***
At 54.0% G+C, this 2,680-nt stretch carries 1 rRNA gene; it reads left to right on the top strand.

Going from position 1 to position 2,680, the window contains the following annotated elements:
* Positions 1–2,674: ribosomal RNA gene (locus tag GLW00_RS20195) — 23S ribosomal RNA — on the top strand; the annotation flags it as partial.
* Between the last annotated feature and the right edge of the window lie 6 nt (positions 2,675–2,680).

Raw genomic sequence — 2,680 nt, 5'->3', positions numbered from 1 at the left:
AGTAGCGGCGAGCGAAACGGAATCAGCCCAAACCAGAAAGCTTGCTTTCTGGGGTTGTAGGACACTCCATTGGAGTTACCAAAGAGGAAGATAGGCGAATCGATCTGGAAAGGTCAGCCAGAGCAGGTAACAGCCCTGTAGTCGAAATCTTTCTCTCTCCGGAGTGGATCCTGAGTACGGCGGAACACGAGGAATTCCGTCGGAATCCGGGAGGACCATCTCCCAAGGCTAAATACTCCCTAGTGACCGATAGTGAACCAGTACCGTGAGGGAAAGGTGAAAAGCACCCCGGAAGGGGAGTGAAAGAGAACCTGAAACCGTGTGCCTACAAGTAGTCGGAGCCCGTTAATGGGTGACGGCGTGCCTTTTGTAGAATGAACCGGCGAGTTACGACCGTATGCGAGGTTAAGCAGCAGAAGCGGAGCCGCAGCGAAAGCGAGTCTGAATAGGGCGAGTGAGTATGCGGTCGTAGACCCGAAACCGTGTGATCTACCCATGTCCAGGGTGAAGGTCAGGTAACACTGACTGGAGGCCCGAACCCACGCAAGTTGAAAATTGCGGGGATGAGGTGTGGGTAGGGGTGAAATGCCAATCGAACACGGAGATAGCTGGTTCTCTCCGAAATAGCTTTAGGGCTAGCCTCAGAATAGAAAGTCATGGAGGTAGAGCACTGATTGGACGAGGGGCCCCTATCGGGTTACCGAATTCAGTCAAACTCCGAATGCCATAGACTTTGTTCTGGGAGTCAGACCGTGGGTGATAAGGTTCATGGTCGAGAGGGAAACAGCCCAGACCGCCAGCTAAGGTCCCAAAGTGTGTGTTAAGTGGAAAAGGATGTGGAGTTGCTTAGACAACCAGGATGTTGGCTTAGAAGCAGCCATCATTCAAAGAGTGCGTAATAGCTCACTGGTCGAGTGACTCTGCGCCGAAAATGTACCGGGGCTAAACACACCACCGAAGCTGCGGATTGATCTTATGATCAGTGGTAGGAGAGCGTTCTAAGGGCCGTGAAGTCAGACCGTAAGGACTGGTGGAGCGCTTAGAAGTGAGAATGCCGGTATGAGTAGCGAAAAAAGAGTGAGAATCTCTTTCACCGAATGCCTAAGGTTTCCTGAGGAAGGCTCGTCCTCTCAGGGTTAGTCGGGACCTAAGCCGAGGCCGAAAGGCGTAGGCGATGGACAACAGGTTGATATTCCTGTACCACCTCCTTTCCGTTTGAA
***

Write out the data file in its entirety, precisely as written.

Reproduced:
At 54.0% G+C, this 2,680-nt stretch carries 1 rRNA gene; it reads left to right on the top strand.

Going from position 1 to position 2,680, the window contains the following annotated elements:
* Positions 1–2,674: ribosomal RNA gene (locus tag GLW00_RS20195) — 23S ribosomal RNA — on the top strand; the annotation flags it as partial.
* Between the last annotated feature and the right edge of the window lie 6 nt (positions 2,675–2,680).

Raw genomic sequence — 2,680 nt, 5'->3', positions numbered from 1 at the left:
AGTAGCGGCGAGCGAAACGGAATCAGCCCAAACCAGAAAGCTTGCTTTCTGGGGTTGTAGGACACTCCATTGGAGTTACCAAAGAGGAAGATAGGCGAATCGATCTGGAAAGGTCAGCCAGAGCAGGTAACAGCCCTGTAGTCGAAATCTTTCTCTCTCCGGAGTGGATCCTGAGTACGGCGGAACACGAGGAATTCCGTCGGAATCCGGGAGGACCATCTCCCAAGGCTAAATACTCCCTAGTGACCGATAGTGAACCAGTACCGTGAGGGAAAGGTGAAAAGCACCCCGGAAGGGGAGTGAAAGAGAACCTGAAACCGTGTGCCTACAAGTAGTCGGAGCCCGTTAATGGGTGACGGCGTGCCTTTTGTAGAATGAACCGGCGAGTTACGACCGTATGCGAGGTTAAGCAGCAGAAGCGGAGCCGCAGCGAAAGCGAGTCTGAATAGGGCGAGTGAGTATGCGGTCGTAGACCCGAAACCGTGTGATCTACCCATGTCCAGGGTGAAGGTCAGGTAACACTGACTGGAGGCCCGAACCCACGCAAGTTGAAAATTGCGGGGATGAGGTGTGGGTAGGGGTGAAATGCCAATCGAACACGGAGATAGCTGGTTCTCTCCGAAATAGCTTTAGGGCTAGCCTCAGAATAGAAAGTCATGGAGGTAGAGCACTGATTGGACGAGGGGCCCCTATCGGGTTACCGAATTCAGTCAAACTCCGAATGCCATAGACTTTGTTCTGGGAGTCAGACCGTGGGTGATAAGGTTCATGGTCGAGAGGGAAACAGCCCAGACCGCCAGCTAAGGTCCCAAAGTGTGTGTTAAGTGGAAAAGGATGTGGAGTTGCTTAGACAACCAGGATGTTGGCTTAGAAGCAGCCATCATTCAAAGAGTGCGTAATAGCTCACTGGTCGAGTGACTCTGCGCCGAAAATGTACCGGGGCTAAACACACCACCGAAGCTGCGGATTGATCTTATGATCAGTGGTAGGAGAGCGTTCTAAGGGCCGTGAAGTCAGACCGTAAGGACTGGTGGAGCGCTTAGAAGTGAGAATGCCGGTATGAGTAGCGAAAAAAGAGTGAGAATCTCTTTCACCGAATGCCTAAGGTTTCCTGAGGAAGGCTCGTCCTCTCAGGGTTAGTCGGGACCTAAGCCGAGGCCGAAAGGCGTAGGCGATGGACAACAGGTTGATATTCCTGTACCACCTCCTTTCCGTTTGAA